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YouTube AntiPiracy Policy Likened to 'Mafia Shakedown' 103 103

A C|Net article discusses reactions to YouTube's newly proposed antipiracy software policy. The company is now offering assistance for IP holders, allowing them to keep track of their content on the YouTube service ... if they sign up with the company for licensing agreements. A spokesman for Viacom (already in a fight with YouTube to take down numerous video clips) called this policy 'unacceptable', and another industry analyst likened it to a 'mafia shakedown.' YouTubes cites the challenges of determining ownership of a given video clip as the reason for this policy, and hopes that IP owners will cooperate in resolving these issues. Some onlookers also feel that these protestations are simply saber-rattling before an eventual deal: "'The debates are about negotiations more than anything else--who's going to pay whom and how much,' said Saul Berman, IBM's global media and entertainment strategy leader."
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YouTube AntiPiracy Policy Likened to 'Mafia Shakedown'

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  • by Nicholas Evans (731773) <> on Sunday February 18, 2007 @05:27PM (#18062086) Homepage

    Unfortunately, copyright law is not that simple. YouTube is a 'safe harbour' under the DMCA 512(c). 512(c) is a magical section of the law that grants an online service provider which hosts content from users on their own servers immunity from IP infringement provided that they meet certain criteria.

    To summarize, YouTube has to designate an agent [] to receive notice of infringement, publish their copyright infringement policies [], disable access to repeat offenders, and respond reasonably to takedown / counter notices.

    So just as long as they're processing those DMCA takedowns and tossing users out, the DMCA (in theory) shields them from litigation. So, eh, surprisingly, this is copyright law.

    Disclaimer: IANAL. Go read or ChillingEffects.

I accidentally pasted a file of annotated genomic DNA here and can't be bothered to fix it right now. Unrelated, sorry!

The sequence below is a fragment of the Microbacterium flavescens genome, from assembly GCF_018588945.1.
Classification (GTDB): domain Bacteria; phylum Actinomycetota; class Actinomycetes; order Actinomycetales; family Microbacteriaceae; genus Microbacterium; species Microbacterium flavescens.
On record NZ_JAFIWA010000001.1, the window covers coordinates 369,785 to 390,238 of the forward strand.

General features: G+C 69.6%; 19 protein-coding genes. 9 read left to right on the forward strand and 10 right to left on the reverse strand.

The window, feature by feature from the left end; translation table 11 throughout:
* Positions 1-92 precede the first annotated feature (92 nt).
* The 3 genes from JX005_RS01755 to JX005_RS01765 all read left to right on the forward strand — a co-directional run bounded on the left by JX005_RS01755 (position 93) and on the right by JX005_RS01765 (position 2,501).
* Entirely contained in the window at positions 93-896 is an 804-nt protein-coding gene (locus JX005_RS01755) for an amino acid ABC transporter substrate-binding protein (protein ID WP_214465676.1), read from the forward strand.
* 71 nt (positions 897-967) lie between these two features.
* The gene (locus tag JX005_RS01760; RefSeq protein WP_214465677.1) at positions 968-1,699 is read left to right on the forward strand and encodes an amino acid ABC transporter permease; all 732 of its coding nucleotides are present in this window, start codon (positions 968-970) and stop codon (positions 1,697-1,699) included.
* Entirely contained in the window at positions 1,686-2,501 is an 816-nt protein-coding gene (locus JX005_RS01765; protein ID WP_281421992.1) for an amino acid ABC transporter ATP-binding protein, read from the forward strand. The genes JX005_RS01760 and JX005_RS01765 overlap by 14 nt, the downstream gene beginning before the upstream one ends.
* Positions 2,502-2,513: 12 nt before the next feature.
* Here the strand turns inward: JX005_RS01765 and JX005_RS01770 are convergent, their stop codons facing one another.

• Re:Screw YouTube... (Score:2, Informative)

    by JoeRandomHacker (983775) on Sunday February 18, 2007 @05:38PM (#18062158)

    The screwed thing is that unless you take a lot of trouble with 3rd party apps you cannot download a YouTube .FLV. [ ... ]
    The Fast Video Download plugin for Firefox [] will grab your FLVs easily. I have no Flash plugin for my platform, so this plus mplayer is the only way I can watch the stuff.
  • by Ansoni-San (955052) on Sunday February 18, 2007 @06:03PM (#18062338)
    You have no idea of what you're talking about. This isn't about Youtube charging people before they'll comply with the law. The law says the media companies have to name everything they want taken down (also if I remember correctly with links to the offending material).

    The media companies want Youtube to do their work for them and blanketly take down any and all of their content because they don't want to have to search themselves.
    The law doesn't legally allow for this kind of copyright enforcement so Youtube are saying
    "There are lot of problems and work involved in this rediculous demand, so if we do help you we're sure as hell getting something in return"
    which is a very big favour on Youtube's part since I doubt any deal would be worth much more to Youtube than the traffic the offending material would bring.
    I think the point here is that Youtube have to show willingness to help so that the media companies don't have any legal leg to complain on whatsoever.
    As long as Youtube isn't just ignoring the offending material but searching for it at a reasonable speed (reasonable being in comparison with the amount of manpower they can possible be expected to spare), then I can't see any problems a court could find with it.

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